There were, over the years that followed, both arrivals and departures by my daughter’s father, and I have a few photographs of the three of us, snapshots taken on holidays where we look like the perfect family, the picture of that which I had so desired – the same type of family that would make the woman in my novel green with envy. But I have had to remind myself how hard I had to work for those moments, how often they were little more than split seconds – and what reality lay behind those smiles. It’s hard seeing on social media those same families that you yourself envy when you are the sole carer and provider. How easy parenting looks viewed through that lonely lens: what a luxury to have someone else contributing to the mortgage; or sharing the nightfeeds; or giving you five minutes’ break so you can eat your dinner between breastfeeds. I remember well the evenings I would watch my meal for one burn in the oven while I was trapped under the weight of my baby, lost in a milky sleep. Strangely, it wasn’t the struggles of parenthood I wished I had someone to share with, but the joys – the first steps, the first day at school, the delight on your child’s face the first time she rides a bike without stabilisers.

The sting in the tail of single parenthood is that you, more often than not, spend time with the very families that have eluded you and your child; those safe little units you had so wanted to be your very own. You crave the mundanity of sitting in silence with someone in front of the television, both of you staring at your phones – even that seems more appealing than the ringing silence of the house once you’ve put your child to bed. You’re exhausted in those moments and yet suddenly they make a ghost of you. After you put your child to bed and realise you suddenly lack purpose in the dark.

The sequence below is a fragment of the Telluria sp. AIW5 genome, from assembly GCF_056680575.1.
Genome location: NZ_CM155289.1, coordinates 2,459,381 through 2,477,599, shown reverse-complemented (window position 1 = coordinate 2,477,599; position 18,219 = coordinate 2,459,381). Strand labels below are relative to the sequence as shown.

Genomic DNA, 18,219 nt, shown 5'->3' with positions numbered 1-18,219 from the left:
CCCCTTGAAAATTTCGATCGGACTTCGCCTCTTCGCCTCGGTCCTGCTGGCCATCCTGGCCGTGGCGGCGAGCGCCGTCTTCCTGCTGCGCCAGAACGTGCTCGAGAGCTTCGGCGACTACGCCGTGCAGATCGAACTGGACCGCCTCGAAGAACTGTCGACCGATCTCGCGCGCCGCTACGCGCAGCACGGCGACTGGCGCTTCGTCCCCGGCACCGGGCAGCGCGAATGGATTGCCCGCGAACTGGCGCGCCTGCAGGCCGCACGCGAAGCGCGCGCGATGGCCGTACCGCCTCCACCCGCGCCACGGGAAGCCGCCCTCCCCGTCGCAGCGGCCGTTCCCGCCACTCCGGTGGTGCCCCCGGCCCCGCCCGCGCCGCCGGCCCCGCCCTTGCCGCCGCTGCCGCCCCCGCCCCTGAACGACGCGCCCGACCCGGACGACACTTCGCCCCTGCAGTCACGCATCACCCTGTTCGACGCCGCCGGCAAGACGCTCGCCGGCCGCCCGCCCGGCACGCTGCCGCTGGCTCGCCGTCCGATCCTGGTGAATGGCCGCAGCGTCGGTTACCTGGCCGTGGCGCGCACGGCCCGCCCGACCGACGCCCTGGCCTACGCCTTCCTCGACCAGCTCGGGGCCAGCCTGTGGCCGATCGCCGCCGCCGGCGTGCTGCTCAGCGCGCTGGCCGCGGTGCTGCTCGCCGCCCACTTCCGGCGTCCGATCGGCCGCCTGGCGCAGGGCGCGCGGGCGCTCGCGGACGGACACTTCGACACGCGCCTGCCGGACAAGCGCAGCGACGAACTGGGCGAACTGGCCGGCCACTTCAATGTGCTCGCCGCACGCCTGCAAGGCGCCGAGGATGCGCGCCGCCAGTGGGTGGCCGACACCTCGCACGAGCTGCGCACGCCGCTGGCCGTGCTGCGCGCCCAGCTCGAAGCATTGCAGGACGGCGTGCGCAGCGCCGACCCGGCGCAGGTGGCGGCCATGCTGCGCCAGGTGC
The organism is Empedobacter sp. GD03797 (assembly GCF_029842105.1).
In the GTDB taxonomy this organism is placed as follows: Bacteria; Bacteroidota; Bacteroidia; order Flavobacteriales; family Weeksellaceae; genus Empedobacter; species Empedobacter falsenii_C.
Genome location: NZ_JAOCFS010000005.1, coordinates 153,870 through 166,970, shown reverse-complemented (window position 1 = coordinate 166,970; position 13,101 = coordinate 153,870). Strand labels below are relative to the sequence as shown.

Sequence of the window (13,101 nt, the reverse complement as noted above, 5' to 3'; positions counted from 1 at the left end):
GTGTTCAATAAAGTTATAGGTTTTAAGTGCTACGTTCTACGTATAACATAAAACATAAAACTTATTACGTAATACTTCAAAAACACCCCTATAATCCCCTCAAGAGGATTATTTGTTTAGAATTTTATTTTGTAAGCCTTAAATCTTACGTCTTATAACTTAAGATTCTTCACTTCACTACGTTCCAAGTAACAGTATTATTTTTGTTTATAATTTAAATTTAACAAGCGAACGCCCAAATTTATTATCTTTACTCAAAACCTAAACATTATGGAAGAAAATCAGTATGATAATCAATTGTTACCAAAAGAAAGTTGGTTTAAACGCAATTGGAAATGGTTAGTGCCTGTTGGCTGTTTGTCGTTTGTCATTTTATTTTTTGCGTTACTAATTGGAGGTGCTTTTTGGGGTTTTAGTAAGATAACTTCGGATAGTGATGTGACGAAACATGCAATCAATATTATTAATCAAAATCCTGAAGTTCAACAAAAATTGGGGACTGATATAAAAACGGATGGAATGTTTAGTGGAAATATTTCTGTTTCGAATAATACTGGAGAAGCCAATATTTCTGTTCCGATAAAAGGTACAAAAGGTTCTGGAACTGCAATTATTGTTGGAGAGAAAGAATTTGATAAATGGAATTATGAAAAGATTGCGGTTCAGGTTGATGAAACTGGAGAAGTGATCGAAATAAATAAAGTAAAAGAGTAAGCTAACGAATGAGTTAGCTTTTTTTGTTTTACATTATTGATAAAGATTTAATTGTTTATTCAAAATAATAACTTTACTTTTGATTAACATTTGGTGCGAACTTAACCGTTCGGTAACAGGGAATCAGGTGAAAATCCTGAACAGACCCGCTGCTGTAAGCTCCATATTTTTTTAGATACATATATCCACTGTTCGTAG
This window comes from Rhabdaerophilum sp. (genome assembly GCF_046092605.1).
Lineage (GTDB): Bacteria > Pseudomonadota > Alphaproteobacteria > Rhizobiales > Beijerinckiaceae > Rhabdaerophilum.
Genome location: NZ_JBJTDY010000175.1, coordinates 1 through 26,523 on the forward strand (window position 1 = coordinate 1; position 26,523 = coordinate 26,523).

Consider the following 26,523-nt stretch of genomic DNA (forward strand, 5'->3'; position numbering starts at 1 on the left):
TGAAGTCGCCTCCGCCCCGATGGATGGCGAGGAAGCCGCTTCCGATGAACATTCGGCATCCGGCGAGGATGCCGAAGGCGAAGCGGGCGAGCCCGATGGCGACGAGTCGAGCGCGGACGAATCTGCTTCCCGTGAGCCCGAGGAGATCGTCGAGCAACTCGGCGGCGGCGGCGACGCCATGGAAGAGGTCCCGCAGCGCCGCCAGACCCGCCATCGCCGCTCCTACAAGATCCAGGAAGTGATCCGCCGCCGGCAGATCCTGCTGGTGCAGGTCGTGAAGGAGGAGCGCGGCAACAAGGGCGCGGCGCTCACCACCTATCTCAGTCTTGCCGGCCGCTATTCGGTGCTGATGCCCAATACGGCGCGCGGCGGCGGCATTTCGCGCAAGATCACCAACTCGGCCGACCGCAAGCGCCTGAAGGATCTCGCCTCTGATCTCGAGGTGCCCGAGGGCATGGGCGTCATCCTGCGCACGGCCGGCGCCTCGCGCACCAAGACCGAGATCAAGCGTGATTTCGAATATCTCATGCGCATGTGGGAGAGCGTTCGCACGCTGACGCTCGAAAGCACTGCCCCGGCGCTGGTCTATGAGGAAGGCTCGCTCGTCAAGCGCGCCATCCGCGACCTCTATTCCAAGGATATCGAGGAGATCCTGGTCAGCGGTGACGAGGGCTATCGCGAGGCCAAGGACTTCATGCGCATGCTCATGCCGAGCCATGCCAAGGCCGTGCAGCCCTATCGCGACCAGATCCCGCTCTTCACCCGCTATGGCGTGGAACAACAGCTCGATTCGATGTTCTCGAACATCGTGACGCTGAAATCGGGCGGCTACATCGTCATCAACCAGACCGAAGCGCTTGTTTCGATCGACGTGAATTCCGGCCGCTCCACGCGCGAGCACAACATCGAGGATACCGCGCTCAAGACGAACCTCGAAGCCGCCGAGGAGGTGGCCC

I found it impossible not to feel like an imposter myself, for many, many years. I felt that in some way, I didn’t measure up to all these other families who were doing things “the right way”. Yet how strange that I should feel I was lacking when I had created two people out of one – I was both Mum and Dad.

But that is all I could see for a long time: the space where the other parent should have existed. The baby years went by, as did the toddler years and suddenly my child was six, seven, eight and I realised that I had spent too much time living in lack to notice just how precious our little unit of two had been. I wasn’t focused on just what we had achieved: the travelling we had done; the tour of Japan that we had undertaken; the building site we lived in while we renovated our little home; the seven books that I had written in the spaces between bathtime, sleep routines and school runs. There was nothing of the imposter about me or my child.

I realised I was living in regret at my own childhood, in this blue of longing for the perfect family I hadn’t had and had failed to create as a parent myself. But in living there, I risked my daughter feeling the same sense of loss creeping into her heart. I had to exorcise those ghosts of the past – and the only way to do that was to see things differently.

When I looked at my friends, the very same people I envied, I realised there weren’t really any perfect families. I saw those units struggling to shield their children from one parent’s addiction; or those who presented the perfect veneer while I heard stories of their cheating husbands; those sharing their lives unhappily without love because they feared what lay on the other side. And what was that? Something like my daughter and I had?

It has taken the writing of my novel for me to admit I am obsessed with the idea of belonging. Yet I have found belonging in ways I hadn’t considered: in the small, intimate moments I share with my daughter, those secret moments only a single parent and child know, when there are just the two of you against the world. I have found belonging between the words I write, whether they are mine or someone else’s. Belonging is perhaps not the state of arrival I believed it to be; it is the journey, it is making peace with that blue of longing, or more likely riding along on the wave of it towards a horizon that – if you open your eyes just a little wider – can be even more beautiful than the one you had once imagined.

I won’t tell you whether the protagonist in my novel finds her own sense of belonging, but what I will confide in you is that whatever the ending, it won’t resemble anything like a traditional idea of perfect. Because that is simply a mirage.